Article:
Natasha Mando is, according to her nominator, "a determined student who has been successful in her Practical Nursing program at Mohawk College because of her drive and dedication.” Although Natasha faced several obstacles as a deaf student during her clinical placements, her drive and dedication made her step outside of her comfort zone to provide the best care for her patients. Described as a trailblazer, Natasha researched and acquired assistive technologies including a stethoscope that is used by hearing-impaired clinicians that displays the sound of a patient’s heart and lungs visually. Each clinical placement was equally impactful for Natasha as it was for her preceptors and colleagues, many who learned American Sign Language and new clinical techniques as a way to make her feel welcomed and included.

Co-op Student of the Year Awards 2017

Co-operative Education and Work-Integrated Learning (CEWIL) announces the 2017 Co-op Students of the Year: Emily Pass, University of Waterloo and Robin Stone, Camosun College.

Rising to the top, from a field of 27 nominees, Emily and Robin embodied all the attributes of outstanding co-op students by making a significant impact in their co-op work term, achieving high academic performance, showing commitment to enhancing the profile of co-operative education at their post-secondary institutions, and making a difference in their communities.


Emily Pass, Faculty of Science, Astronomy and Physics

Work term: Centre for Planetary and Space Exploration, University of Western Ontario

  • Emily single-handedly wrote and completed a data analysis pipeline for Colibri, a rapid-imaging astronomical experiment. Within 6 weeks, she had completed a year’s worth of work. She has created a 13-page scientific paper on her work, published in the Publications of the Astronomical Society of the Pacific. This successfully went through a rigorous peer-review process during her summer 2017 academic term.
  • Spoke to a group of prominent donors about the value of co-operative education during the 2014 University of Waterloo President’s Reception.
  • Served as both co-president and communications manager for the Waterloo Space Society, connecting industry experts to students.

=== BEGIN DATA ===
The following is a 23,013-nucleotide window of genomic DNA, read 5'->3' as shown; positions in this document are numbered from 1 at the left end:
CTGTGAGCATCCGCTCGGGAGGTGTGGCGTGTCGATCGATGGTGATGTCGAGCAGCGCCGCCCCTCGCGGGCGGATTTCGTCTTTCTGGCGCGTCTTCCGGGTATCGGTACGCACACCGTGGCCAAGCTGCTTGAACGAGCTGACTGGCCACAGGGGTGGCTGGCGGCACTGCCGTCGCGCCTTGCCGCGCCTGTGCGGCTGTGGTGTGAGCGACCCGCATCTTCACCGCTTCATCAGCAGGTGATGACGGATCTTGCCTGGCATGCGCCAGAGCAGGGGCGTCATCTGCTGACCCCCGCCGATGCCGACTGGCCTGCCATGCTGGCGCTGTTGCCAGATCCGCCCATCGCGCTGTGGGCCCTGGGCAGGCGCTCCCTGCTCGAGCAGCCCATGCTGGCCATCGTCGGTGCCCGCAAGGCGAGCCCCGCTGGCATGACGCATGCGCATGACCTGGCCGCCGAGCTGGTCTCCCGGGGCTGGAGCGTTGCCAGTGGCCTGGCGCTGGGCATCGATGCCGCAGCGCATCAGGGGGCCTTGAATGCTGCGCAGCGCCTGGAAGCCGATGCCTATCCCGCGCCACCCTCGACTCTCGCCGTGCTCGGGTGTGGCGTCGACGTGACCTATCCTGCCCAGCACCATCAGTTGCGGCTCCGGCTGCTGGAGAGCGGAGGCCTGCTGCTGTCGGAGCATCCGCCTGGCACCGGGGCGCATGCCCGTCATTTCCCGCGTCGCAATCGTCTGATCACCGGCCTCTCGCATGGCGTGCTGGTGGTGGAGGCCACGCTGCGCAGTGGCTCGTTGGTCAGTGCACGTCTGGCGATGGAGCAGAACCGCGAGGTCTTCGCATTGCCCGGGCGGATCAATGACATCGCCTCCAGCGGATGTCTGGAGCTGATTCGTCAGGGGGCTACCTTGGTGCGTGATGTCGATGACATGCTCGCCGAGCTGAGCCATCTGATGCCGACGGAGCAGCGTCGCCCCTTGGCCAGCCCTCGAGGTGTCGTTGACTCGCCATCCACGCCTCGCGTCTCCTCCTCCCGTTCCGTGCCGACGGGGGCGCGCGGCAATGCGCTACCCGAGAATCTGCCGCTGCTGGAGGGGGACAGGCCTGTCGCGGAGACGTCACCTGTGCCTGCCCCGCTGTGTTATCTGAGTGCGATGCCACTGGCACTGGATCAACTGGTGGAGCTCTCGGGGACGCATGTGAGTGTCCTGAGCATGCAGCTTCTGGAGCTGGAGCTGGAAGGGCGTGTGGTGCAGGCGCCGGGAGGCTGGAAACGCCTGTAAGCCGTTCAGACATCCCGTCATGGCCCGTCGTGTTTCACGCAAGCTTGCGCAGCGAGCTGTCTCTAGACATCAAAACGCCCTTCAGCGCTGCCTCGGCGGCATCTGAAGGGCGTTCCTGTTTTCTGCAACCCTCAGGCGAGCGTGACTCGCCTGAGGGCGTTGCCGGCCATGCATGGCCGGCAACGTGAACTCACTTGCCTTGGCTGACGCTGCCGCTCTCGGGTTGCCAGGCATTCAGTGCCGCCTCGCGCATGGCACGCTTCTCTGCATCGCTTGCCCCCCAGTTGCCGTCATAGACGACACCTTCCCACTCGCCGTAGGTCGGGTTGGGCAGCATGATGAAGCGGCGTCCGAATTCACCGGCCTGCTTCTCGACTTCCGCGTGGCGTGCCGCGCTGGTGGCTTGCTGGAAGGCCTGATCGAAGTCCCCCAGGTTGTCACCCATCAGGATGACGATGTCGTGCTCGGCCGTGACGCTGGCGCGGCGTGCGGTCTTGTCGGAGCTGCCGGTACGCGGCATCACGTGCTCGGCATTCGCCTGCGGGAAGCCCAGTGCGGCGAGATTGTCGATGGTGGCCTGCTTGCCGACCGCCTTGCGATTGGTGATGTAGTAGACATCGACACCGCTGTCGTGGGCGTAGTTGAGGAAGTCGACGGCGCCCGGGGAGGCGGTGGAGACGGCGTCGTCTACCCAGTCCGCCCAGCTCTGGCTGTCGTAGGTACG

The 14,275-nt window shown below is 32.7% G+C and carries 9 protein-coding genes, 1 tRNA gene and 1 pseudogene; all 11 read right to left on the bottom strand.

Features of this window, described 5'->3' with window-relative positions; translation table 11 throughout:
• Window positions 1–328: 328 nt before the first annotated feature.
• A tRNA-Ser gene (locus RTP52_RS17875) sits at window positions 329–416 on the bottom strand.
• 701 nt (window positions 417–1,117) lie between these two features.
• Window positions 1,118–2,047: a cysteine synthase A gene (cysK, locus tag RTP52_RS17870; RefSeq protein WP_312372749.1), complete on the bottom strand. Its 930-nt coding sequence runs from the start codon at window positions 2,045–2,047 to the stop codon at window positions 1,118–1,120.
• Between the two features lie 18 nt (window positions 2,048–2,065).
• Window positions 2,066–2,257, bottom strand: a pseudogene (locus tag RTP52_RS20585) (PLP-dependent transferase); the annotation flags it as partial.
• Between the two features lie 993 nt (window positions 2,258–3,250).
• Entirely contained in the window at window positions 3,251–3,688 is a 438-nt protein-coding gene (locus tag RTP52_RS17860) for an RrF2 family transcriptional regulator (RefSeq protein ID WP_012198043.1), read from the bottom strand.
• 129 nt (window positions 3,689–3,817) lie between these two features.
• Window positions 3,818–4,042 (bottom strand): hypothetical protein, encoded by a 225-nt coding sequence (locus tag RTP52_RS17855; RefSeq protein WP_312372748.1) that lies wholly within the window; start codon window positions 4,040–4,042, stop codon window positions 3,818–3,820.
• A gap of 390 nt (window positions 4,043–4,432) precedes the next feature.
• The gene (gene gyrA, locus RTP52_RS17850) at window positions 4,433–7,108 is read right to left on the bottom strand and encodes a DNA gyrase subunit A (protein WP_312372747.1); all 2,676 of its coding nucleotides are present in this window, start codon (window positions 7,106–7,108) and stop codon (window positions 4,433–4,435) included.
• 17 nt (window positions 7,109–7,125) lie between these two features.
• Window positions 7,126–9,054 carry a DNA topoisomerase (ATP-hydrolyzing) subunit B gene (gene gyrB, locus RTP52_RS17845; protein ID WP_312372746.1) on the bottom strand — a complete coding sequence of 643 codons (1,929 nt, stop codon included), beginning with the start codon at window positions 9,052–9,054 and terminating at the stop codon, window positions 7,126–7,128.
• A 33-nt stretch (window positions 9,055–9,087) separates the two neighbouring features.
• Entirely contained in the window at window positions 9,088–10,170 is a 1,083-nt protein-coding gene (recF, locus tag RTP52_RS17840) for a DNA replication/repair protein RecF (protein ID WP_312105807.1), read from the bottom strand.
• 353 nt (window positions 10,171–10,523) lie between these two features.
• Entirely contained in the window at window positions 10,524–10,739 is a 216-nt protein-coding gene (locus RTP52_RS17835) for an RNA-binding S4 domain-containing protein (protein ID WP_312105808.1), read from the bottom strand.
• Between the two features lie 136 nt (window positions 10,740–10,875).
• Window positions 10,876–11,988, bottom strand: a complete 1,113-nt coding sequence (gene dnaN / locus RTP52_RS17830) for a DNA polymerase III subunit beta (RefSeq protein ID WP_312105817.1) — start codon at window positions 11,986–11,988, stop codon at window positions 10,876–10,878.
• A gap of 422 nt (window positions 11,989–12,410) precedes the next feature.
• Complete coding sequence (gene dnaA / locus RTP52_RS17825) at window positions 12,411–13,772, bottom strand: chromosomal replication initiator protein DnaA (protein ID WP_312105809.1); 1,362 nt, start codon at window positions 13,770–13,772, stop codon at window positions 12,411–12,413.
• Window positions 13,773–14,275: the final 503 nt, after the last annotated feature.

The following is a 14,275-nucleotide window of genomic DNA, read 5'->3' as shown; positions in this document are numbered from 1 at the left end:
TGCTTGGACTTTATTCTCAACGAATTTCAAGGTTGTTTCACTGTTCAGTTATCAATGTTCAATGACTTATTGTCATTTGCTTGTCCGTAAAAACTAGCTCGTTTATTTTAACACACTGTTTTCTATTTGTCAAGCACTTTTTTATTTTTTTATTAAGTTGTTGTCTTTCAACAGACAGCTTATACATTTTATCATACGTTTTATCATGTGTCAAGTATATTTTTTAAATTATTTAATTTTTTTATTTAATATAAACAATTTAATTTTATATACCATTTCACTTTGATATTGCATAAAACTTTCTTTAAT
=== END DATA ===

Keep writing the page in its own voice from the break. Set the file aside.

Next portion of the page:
• Recipient of the Schulich Leader Scholarship, valued at $60,000. Emily is 1 of only 270 in Canada to receive this.


Robin Stone is currently completing the fourth year of her Bachelor of Business Administration – Accounting degree at Camosun College and completed her second co-op work term in the IM/IT Capital Investment Branch within the Ministry of Citizens’ Services for the BC Government.

During her work term, Robin played an integral role in the successful completion of two major projects the first of which revolved around the investment intake cycle and its use of a new online application system. Robin developed training materials and sessions for all ministries using the new application system, and led the generation of quantitative and qualitative analysis on each case submitted.  

The second project involved a learning/training program Robin developed and proposed. This program, titled “The League of Digital Heroes”, connected leadership training and peer-support learning across the ministry and utilized a unique gamified platform. It is a program that provides leaders a practical way by which to apply any theoretical leadership concepts to a real-world setting.

Robin had a tremendously positive impact on the Ministry of Citizens’ Services during her work term and also on her community. She is an active member of Toastmasters where she holds various leadership roles and mentors other members in addition to leadership roles with Camosun’s student business competition group DECA and advocacy roles of the co-op program to her peers.

Honorable mentions were awarded to Victoria Marando from McMaster University and Shannon Nordal of Red River College College.

Wall of Fame